On February 1, 2018, the Northern District of California court handling the sprawling In re Cathode Ray Tube (CRT) Antitrust Litigation (“CRT”) declined to enter a default judgment against related Chinese defendants, finding the companies had made a sufficient showing of immunity under the Foreign Sovereign Immunities Act (“FSIA”) for the issue to be addressed on the merits more fully. The decision by Judge Tigar turned on the court’s interpretation of the “commercial activity” exception to the FSIA’s general preclusion of jurisdiction against foreign sovereigns and their agencies and instrumentalities, an exception that requires conduct having a “direct effect” in the United States. That statutory construction in turn was drawn from the alternative test for Sherman Act claims under the Foreign Trade Antitrust Improvements Act (“FTAIA”) that requires foreign conduct have a “direct, substantial, and reasonably foreseeable” effect on U.S. commerce. In looking to the FTAIA to interpret the FSIA, the court made a pair of assumptions that are not thought to be correct in all circuits: That the similar (but different) FTAIA and FSIA “direct effect” provisions have the same meaning, and that the correct meaning is one in which a “direct” effect must follow ‘immediately” from the defendant’s predicate act. The court’s decision may have implications for the construction of both the FTAIA and the FSIA, certainly in antitrust cases and, while this remains to be seen, perhaps more broadly. READ MORE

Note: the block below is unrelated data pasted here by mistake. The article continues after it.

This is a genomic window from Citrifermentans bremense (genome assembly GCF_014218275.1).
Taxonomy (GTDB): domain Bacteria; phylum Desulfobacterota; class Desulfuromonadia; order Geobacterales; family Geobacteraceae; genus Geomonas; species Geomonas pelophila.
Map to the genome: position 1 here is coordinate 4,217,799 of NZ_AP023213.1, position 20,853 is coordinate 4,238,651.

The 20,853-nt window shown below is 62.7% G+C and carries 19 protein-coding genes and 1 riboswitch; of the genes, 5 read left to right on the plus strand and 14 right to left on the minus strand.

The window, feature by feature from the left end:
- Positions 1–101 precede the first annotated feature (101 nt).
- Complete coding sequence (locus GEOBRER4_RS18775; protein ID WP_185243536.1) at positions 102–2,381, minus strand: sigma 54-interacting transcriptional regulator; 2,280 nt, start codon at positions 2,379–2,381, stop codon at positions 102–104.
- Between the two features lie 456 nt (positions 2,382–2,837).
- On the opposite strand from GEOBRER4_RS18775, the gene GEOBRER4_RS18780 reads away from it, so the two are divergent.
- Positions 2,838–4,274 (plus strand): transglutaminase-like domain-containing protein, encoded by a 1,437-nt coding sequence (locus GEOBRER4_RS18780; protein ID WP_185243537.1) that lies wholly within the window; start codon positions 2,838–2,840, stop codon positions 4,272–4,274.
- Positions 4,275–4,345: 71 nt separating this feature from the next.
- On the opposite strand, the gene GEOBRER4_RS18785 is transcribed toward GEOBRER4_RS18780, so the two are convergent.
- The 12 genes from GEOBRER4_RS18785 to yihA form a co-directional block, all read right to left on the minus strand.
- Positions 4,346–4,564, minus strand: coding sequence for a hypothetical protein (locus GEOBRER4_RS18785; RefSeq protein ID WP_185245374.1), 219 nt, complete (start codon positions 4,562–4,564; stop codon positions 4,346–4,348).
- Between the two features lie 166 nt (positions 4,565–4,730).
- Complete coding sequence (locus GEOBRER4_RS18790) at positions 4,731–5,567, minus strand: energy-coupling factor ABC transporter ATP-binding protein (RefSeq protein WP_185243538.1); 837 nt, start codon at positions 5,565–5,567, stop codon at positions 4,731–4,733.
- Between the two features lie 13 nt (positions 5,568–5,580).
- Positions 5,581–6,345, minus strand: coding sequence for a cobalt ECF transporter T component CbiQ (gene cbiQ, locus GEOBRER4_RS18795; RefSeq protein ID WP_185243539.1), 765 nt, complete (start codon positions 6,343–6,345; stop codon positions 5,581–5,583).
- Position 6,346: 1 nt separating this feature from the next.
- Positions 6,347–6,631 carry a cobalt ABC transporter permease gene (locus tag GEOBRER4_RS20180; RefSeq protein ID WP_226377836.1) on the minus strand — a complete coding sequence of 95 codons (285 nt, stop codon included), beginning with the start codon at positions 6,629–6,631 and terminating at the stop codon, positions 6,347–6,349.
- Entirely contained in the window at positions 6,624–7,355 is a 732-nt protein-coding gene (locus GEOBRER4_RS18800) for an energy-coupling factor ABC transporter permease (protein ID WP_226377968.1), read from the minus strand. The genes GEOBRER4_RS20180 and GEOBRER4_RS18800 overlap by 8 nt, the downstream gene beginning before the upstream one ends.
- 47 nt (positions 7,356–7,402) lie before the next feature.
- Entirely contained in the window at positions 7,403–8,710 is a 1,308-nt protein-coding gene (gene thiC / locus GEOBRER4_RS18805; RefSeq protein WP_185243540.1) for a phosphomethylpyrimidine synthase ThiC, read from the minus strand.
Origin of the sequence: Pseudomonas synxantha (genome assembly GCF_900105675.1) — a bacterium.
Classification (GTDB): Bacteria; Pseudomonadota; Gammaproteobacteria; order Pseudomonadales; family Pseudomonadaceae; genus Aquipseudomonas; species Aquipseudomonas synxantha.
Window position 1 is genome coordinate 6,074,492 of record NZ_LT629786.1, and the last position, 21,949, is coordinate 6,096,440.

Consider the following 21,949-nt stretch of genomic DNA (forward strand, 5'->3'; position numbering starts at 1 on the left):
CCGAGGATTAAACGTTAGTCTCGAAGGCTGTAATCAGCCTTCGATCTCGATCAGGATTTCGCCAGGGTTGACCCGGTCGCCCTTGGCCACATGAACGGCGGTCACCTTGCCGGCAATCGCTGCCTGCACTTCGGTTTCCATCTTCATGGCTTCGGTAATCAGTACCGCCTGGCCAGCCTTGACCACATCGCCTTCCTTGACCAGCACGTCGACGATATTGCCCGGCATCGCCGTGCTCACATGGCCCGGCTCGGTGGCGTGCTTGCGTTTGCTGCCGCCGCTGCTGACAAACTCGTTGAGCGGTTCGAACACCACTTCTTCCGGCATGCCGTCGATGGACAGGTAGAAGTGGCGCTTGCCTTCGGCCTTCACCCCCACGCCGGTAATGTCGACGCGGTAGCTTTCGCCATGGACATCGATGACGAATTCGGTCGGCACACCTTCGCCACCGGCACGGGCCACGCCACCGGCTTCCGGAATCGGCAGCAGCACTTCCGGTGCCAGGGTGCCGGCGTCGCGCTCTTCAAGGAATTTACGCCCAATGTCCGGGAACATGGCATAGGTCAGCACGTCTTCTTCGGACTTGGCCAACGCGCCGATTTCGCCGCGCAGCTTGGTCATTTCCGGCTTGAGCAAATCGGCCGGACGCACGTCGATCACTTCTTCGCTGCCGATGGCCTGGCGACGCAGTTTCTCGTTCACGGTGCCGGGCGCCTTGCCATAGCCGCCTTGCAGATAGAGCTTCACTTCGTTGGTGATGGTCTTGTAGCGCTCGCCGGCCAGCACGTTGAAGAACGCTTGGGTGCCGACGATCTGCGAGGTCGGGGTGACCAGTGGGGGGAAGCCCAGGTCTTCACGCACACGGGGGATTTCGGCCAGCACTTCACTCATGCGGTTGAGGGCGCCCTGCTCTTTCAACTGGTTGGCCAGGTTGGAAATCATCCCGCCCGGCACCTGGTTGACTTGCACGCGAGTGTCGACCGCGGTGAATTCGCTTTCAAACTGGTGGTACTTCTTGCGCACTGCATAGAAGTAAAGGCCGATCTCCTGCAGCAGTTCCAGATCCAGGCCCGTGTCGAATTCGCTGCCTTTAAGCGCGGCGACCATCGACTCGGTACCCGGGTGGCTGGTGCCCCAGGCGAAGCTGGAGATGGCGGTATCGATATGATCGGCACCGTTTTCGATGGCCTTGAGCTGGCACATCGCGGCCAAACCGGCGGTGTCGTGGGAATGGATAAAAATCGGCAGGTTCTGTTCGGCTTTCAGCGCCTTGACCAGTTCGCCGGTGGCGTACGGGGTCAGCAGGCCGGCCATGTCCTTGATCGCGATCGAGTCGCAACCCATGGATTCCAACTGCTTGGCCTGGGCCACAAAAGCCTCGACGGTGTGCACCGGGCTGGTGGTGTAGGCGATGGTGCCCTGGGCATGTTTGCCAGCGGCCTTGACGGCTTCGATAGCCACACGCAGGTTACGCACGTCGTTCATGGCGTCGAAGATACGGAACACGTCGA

On June 19, 2017, the U.S. Supreme Court decided Bristol-Myers Squibb Co. v. Superior Court of California, a multi-plaintiff State product liability case in which the Court rejected a loose standard for personal jurisdiction for claims brought by out-of-State plaintiffs. Though questions as to its impact remain, BMS surely will signal the end to multi-State plaintiffs’ efforts to centralize claims in the State court of their choosing. Even beyond this, the decision has potentially significant implications for State class actions and perhaps even federal antitrust cases.